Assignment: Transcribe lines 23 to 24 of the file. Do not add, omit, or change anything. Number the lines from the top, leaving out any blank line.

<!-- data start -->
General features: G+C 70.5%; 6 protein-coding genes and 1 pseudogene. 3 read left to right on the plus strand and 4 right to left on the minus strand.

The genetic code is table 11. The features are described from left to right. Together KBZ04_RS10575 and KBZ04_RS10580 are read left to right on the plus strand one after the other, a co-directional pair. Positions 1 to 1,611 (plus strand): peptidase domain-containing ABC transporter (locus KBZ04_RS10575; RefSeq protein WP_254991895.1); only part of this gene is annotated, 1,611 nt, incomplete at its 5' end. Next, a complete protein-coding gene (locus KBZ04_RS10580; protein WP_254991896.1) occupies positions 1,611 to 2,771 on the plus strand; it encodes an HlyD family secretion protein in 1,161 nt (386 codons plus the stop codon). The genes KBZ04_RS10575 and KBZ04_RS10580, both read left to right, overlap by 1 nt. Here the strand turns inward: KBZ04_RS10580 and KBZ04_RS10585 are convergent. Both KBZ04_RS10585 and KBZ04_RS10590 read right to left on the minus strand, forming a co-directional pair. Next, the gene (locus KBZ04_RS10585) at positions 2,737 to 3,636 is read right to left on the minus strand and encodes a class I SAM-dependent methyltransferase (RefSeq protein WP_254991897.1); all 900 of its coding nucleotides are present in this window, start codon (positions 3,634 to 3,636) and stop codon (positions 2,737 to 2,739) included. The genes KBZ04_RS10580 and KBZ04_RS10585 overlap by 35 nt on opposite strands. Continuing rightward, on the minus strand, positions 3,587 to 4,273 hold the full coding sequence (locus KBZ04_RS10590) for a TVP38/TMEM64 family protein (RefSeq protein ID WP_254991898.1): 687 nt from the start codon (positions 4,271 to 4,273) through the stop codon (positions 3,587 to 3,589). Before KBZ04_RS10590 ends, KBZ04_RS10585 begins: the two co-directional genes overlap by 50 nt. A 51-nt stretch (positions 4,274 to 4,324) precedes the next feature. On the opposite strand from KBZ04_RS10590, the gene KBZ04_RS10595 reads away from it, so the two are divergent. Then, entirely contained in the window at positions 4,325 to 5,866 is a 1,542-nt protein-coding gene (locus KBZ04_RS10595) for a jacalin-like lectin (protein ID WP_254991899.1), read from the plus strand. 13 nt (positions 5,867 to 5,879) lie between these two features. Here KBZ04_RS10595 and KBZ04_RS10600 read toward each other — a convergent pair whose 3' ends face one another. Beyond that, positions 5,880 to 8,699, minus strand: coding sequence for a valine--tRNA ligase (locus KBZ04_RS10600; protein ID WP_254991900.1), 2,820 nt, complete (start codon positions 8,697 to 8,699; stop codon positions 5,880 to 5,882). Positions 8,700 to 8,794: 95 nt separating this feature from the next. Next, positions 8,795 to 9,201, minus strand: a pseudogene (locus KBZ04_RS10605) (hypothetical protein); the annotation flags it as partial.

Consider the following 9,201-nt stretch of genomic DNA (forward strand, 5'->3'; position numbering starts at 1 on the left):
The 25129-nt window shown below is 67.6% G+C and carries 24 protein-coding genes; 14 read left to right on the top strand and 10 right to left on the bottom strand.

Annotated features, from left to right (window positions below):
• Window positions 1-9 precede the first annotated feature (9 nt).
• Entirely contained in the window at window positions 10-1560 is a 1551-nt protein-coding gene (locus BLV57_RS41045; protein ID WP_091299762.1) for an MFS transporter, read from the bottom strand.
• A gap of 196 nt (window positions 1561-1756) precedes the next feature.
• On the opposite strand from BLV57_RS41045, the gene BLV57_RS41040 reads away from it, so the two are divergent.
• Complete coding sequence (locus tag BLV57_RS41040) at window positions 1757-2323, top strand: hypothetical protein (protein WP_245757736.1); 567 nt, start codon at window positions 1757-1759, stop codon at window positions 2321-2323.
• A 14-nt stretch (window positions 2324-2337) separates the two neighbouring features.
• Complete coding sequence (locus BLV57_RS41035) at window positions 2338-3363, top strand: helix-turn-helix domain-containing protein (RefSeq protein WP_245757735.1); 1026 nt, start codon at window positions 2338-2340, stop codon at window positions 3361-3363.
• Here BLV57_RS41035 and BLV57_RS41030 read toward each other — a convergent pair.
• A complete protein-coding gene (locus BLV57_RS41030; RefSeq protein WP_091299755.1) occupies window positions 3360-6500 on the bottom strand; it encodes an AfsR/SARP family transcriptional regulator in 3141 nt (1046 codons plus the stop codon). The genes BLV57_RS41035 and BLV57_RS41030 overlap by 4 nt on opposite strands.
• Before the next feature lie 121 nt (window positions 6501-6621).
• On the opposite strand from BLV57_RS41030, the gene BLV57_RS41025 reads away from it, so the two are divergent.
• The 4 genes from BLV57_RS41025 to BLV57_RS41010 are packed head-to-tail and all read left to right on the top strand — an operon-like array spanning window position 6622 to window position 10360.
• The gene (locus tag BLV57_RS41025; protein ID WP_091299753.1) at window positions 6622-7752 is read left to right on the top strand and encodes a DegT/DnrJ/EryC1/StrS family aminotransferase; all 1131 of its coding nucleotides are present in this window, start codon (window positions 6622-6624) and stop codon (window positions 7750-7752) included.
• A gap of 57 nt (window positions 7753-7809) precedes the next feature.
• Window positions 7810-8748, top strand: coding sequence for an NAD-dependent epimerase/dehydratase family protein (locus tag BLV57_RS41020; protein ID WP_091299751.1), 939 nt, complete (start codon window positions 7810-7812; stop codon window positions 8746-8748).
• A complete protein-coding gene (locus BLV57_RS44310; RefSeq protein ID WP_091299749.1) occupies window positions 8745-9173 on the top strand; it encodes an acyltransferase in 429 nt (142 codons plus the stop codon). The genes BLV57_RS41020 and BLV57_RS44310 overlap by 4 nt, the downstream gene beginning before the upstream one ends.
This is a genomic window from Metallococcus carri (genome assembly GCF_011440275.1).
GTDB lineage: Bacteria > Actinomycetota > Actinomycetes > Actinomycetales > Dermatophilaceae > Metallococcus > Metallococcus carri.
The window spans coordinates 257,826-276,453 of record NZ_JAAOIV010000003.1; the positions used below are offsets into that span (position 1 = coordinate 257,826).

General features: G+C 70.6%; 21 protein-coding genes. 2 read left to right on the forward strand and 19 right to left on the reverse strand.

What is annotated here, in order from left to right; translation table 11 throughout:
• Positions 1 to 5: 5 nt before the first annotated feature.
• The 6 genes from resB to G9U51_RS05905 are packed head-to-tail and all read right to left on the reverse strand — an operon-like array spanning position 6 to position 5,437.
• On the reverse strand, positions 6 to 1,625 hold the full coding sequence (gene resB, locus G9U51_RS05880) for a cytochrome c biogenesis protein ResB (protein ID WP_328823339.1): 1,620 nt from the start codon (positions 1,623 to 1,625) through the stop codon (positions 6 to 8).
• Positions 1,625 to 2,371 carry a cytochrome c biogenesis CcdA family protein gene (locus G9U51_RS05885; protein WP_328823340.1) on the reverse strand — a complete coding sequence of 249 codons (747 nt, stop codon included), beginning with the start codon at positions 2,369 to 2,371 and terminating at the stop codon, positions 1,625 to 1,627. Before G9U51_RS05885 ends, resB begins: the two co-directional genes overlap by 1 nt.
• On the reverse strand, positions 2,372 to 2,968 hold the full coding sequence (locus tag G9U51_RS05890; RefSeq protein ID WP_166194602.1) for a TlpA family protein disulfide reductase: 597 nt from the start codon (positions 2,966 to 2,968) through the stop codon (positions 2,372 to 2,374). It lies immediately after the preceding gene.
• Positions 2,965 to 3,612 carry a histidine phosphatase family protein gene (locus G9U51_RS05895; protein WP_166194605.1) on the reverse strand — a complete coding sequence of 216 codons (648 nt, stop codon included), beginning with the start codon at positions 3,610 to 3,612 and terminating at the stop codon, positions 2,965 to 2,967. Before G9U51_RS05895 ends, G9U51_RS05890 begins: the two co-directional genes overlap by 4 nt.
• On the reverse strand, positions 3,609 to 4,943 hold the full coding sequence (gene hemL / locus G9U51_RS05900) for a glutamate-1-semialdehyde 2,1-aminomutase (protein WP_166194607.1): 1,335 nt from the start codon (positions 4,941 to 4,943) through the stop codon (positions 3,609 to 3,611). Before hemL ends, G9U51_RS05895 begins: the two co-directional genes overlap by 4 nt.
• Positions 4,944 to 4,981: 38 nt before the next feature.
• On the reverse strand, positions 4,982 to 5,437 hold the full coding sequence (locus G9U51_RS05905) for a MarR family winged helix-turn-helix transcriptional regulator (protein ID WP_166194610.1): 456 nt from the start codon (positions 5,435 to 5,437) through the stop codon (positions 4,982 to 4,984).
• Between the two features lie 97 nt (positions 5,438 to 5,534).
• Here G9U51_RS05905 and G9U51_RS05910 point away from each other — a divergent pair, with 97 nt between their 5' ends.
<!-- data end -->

GTDB lineage: Bacteria > Actinomycetota > Actinomycetes > Actinomycetales > Dermatophilaceae > Metallococcus > Metallococcus carri.
The window spans coordinates 257,826-276,453 of record NZ_JAAOIV010000003.1; the positions used below are offsets into that span (position 1 = coordinate 257,826).